Models predicting hospital admission of adult patients utilizing prehospital data: Systematic review using PROBAST and CHARMS

Academic Article


  • Background: Emergency department boarding and hospital exit block are primary causes of emergency department crowding and have been conclusively associated with poor patient outcomes and major threats to patient safety. Boarding occurs when a patient is delayed or blocked from transitioning out of the emergency department because of dysfunctional transition or bed assignment processes. Predictive models for estimating the probability of an occurrence of this type could be useful in reducing or preventing emergency department boarding and hospital exit block, to reduce emergency department crowding. Objective: The aim of this study was to identify and appraise the predictive performance, predictor utility, model application, and model utility of hospital admission prediction models that utilized prehospital, adult patient data and aimed to address emergency department crowding. Methods: We searched multiple databases for studies, from inception to September 30, 2019, that evaluated models predicting adult patients' imminent hospital admission, with prehospital patient data and regression analysis. We used PROBAST (Prediction Model Risk of Bias Assessment Tool) and CHARMS (Checklist for Critical Appraisal and Data Extraction for Systematic Reviews of Prediction Modeling Studies) to critically assess studies. Results: Potential biases were found in most studies, which suggested that each model's predictive performance required further investigation. We found that select prehospital patient data contribute to the identification of patients requiring hospital admission. Biomarker predictors may add superior value and advantages to models. It is, however, important to note that no models had been integrated with an information system or workflow, operated independently as electronic devices, or operated in real time within the care environment. Several models could be used at the site-of-care in real time without digital devices, which would make them suitable for low-technology or no-electricity environments. Conclusions: There is incredible potential for prehospital admission prediction models to improve patient care and hospital operations. Patient data can be utilized to act as predictors and as data-driven, actionable tools to identify patients likely to require imminent hospital admission and reduce patient boarding and crowding in emergency departments. Prediction models can be used to justify earlier patient admission and care, to lower morbidity and mortality, and models that utilize biomarker predictors offer additional advantages.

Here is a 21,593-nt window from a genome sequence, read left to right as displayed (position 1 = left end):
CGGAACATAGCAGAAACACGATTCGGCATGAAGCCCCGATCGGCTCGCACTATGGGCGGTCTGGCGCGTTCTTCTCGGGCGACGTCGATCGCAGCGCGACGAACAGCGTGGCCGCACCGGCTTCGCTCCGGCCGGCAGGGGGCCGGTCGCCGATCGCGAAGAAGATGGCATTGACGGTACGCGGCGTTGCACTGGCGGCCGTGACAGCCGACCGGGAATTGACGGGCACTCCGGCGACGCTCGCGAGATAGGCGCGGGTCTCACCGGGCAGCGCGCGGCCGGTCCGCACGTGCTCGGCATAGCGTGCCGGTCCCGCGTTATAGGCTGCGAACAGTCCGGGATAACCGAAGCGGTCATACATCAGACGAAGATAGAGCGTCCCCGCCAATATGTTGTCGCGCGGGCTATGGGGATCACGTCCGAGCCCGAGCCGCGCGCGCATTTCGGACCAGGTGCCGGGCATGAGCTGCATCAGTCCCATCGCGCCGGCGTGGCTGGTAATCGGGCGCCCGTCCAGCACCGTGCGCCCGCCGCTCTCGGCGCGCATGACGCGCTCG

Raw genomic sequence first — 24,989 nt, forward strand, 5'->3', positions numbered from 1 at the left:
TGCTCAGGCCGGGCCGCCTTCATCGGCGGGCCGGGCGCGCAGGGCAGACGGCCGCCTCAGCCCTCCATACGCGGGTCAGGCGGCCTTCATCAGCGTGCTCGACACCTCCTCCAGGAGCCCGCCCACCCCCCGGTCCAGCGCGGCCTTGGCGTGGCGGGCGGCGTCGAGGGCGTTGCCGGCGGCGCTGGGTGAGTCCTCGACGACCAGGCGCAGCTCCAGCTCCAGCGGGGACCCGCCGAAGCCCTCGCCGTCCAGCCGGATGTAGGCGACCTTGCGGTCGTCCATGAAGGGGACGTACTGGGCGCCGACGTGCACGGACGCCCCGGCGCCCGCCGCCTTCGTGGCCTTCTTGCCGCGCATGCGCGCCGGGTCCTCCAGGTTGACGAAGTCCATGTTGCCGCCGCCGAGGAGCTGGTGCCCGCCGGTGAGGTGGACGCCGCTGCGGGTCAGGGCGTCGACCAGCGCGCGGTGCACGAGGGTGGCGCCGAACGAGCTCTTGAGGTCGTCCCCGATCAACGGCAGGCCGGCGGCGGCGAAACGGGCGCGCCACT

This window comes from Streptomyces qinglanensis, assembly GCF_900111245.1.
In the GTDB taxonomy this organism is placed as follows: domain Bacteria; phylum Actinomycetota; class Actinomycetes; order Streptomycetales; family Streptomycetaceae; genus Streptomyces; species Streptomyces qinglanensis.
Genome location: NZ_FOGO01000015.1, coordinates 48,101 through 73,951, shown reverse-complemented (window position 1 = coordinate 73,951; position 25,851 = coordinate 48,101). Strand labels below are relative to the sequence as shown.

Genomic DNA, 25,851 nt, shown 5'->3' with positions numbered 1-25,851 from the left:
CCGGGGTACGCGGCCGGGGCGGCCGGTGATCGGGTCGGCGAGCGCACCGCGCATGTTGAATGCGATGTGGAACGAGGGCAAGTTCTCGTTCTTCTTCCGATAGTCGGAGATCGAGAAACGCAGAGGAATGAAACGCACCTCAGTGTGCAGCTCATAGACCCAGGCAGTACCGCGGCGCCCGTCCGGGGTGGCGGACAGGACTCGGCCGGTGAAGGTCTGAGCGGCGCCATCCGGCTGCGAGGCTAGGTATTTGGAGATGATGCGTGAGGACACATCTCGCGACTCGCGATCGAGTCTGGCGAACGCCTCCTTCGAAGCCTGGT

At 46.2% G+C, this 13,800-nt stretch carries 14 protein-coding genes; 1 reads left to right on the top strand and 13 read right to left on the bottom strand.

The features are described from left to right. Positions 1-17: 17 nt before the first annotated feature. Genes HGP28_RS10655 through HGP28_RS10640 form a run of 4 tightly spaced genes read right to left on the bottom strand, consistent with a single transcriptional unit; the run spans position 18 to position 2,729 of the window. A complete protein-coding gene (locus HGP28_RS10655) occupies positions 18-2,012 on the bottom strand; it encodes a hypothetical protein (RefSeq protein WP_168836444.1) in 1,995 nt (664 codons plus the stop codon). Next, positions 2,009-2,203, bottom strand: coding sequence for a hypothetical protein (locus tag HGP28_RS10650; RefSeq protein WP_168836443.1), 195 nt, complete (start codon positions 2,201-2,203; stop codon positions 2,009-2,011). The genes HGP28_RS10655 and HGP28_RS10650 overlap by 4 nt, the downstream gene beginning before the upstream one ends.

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    Author List

  • Monahan AC; Feldman SS
  • Volume

  • 9
  • Issue

  • 9